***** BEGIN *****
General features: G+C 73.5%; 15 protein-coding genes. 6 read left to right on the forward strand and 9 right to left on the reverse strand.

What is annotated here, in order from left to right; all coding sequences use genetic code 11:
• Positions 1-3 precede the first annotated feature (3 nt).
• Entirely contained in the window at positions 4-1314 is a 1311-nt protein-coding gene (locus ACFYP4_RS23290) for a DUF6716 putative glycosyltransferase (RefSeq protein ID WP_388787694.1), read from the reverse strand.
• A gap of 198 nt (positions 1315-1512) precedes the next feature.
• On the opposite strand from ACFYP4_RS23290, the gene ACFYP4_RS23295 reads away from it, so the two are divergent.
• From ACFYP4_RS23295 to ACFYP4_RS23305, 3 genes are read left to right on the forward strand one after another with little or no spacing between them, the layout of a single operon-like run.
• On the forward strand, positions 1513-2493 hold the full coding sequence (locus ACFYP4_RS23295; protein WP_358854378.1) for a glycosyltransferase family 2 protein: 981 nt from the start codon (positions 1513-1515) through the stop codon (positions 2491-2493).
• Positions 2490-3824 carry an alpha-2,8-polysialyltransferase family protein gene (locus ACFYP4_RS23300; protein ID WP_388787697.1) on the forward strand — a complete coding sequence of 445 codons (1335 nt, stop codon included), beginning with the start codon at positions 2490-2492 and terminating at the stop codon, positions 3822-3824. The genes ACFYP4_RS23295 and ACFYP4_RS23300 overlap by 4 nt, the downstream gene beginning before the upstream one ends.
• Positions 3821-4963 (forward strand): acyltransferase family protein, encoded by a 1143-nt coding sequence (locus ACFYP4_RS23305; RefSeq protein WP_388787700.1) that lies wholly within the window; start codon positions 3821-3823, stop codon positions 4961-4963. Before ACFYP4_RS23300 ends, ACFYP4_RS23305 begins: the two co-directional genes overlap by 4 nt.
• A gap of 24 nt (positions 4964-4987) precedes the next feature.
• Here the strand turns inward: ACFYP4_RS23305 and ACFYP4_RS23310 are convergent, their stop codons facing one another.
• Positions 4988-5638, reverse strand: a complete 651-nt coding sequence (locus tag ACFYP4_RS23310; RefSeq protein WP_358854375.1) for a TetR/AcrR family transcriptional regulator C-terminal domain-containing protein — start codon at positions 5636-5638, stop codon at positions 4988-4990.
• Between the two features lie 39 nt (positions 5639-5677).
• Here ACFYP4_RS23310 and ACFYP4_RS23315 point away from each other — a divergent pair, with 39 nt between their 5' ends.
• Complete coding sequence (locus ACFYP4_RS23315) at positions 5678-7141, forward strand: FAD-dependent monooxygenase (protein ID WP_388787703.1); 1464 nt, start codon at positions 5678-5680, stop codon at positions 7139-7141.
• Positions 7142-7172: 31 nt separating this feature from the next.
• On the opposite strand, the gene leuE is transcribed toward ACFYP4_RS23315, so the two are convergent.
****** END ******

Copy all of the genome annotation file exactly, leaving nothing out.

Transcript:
General features: G+C 73.5%; 15 protein-coding genes. 6 read left to right on the forward strand and 9 right to left on the reverse strand.

What is annotated here, in order from left to right; all coding sequences use genetic code 11:
• Positions 1-3 precede the first annotated feature (3 nt).
• Entirely contained in the window at positions 4-1314 is a 1311-nt protein-coding gene (locus ACFYP4_RS23290) for a DUF6716 putative glycosyltransferase (RefSeq protein ID WP_388787694.1), read from the reverse strand.
• A gap of 198 nt (positions 1315-1512) precedes the next feature.
• On the opposite strand from ACFYP4_RS23290, the gene ACFYP4_RS23295 reads away from it, so the two are divergent.
• From ACFYP4_RS23295 to ACFYP4_RS23305, 3 genes are read left to right on the forward strand one after another with little or no spacing between them, the layout of a single operon-like run.
• On the forward strand, positions 1513-2493 hold the full coding sequence (locus ACFYP4_RS23295; protein WP_358854378.1) for a glycosyltransferase family 2 protein: 981 nt from the start codon (positions 1513-1515) through the stop codon (positions 2491-2493).
• Positions 2490-3824 carry an alpha-2,8-polysialyltransferase family protein gene (locus ACFYP4_RS23300; protein ID WP_388787697.1) on the forward strand — a complete coding sequence of 445 codons (1335 nt, stop codon included), beginning with the start codon at positions 2490-2492 and terminating at the stop codon, positions 3822-3824. The genes ACFYP4_RS23295 and ACFYP4_RS23300 overlap by 4 nt, the downstream gene beginning before the upstream one ends.
• Positions 3821-4963 (forward strand): acyltransferase family protein, encoded by a 1143-nt coding sequence (locus ACFYP4_RS23305; RefSeq protein WP_388787700.1) that lies wholly within the window; start codon positions 3821-3823, stop codon positions 4961-4963. Before ACFYP4_RS23300 ends, ACFYP4_RS23305 begins: the two co-directional genes overlap by 4 nt.
• A gap of 24 nt (positions 4964-4987) precedes the next feature.
• Here the strand turns inward: ACFYP4_RS23305 and ACFYP4_RS23310 are convergent, their stop codons facing one another.
• Positions 4988-5638, reverse strand: a complete 651-nt coding sequence (locus tag ACFYP4_RS23310; RefSeq protein WP_358854375.1) for a TetR/AcrR family transcriptional regulator C-terminal domain-containing protein — start codon at positions 5636-5638, stop codon at positions 4988-4990.
• Between the two features lie 39 nt (positions 5639-5677).
• Here ACFYP4_RS23310 and ACFYP4_RS23315 point away from each other — a divergent pair, with 39 nt between their 5' ends.
• Complete coding sequence (locus ACFYP4_RS23315) at positions 5678-7141, forward strand: FAD-dependent monooxygenase (protein ID WP_388787703.1); 1464 nt, start codon at positions 5678-5680, stop codon at positions 7139-7141.
• Positions 7142-7172: 31 nt separating this feature from the next.
• On the opposite strand, the gene leuE is transcribed toward ACFYP4_RS23315, so the two are convergent.